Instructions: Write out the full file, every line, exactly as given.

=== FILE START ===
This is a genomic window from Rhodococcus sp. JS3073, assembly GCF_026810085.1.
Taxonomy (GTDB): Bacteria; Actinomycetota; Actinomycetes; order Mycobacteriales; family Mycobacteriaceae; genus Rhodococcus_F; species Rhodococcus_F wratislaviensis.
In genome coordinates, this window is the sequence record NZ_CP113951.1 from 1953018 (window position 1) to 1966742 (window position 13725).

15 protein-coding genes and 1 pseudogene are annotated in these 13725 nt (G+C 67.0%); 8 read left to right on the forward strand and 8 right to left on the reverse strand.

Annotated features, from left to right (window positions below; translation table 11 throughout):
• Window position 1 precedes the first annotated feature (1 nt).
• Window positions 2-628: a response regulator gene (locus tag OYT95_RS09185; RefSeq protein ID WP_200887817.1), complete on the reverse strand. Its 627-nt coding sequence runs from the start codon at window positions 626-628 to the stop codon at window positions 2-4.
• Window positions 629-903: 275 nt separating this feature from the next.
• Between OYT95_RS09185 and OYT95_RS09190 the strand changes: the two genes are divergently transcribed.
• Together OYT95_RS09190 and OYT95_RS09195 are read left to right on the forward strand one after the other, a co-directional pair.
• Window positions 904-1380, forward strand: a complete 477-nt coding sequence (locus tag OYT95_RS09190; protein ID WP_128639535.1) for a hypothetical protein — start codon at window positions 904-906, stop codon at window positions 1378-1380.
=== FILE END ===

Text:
This is a genomic window from Rhodococcus sp. JS3073, assembly GCF_026810085.1.
Taxonomy (GTDB): Bacteria; Actinomycetota; Actinomycetes; order Mycobacteriales; family Mycobacteriaceae; genus Rhodococcus_F; species Rhodococcus_F wratislaviensis.
In genome coordinates, this window is the sequence record NZ_CP113951.1 from 1953018 (window position 1) to 1966742 (window position 13725).

15 protein-coding genes and 1 pseudogene are annotated in these 13725 nt (G+C 67.0%); 8 read left to right on the forward strand and 8 right to left on the reverse strand.

Annotated features, from left to right (window positions below; translation table 11 throughout):
• Window position 1 precedes the first annotated feature (1 nt).
• Window positions 2-628: a response regulator gene (locus tag OYT95_RS09185; RefSeq protein ID WP_200887817.1), complete on the reverse strand. Its 627-nt coding sequence runs from the start codon at window positions 626-628 to the stop codon at window positions 2-4.
• Window positions 629-903: 275 nt separating this feature from the next.
• Between OYT95_RS09185 and OYT95_RS09190 the strand changes: the two genes are divergently transcribed.
• Together OYT95_RS09190 and OYT95_RS09195 are read left to right on the forward strand one after the other, a co-directional pair.
• Window positions 904-1380, forward strand: a complete 477-nt coding sequence (locus tag OYT95_RS09190; protein ID WP_128639535.1) for a hypothetical protein — start codon at window positions 904-906, stop codon at window positions 1378-1380.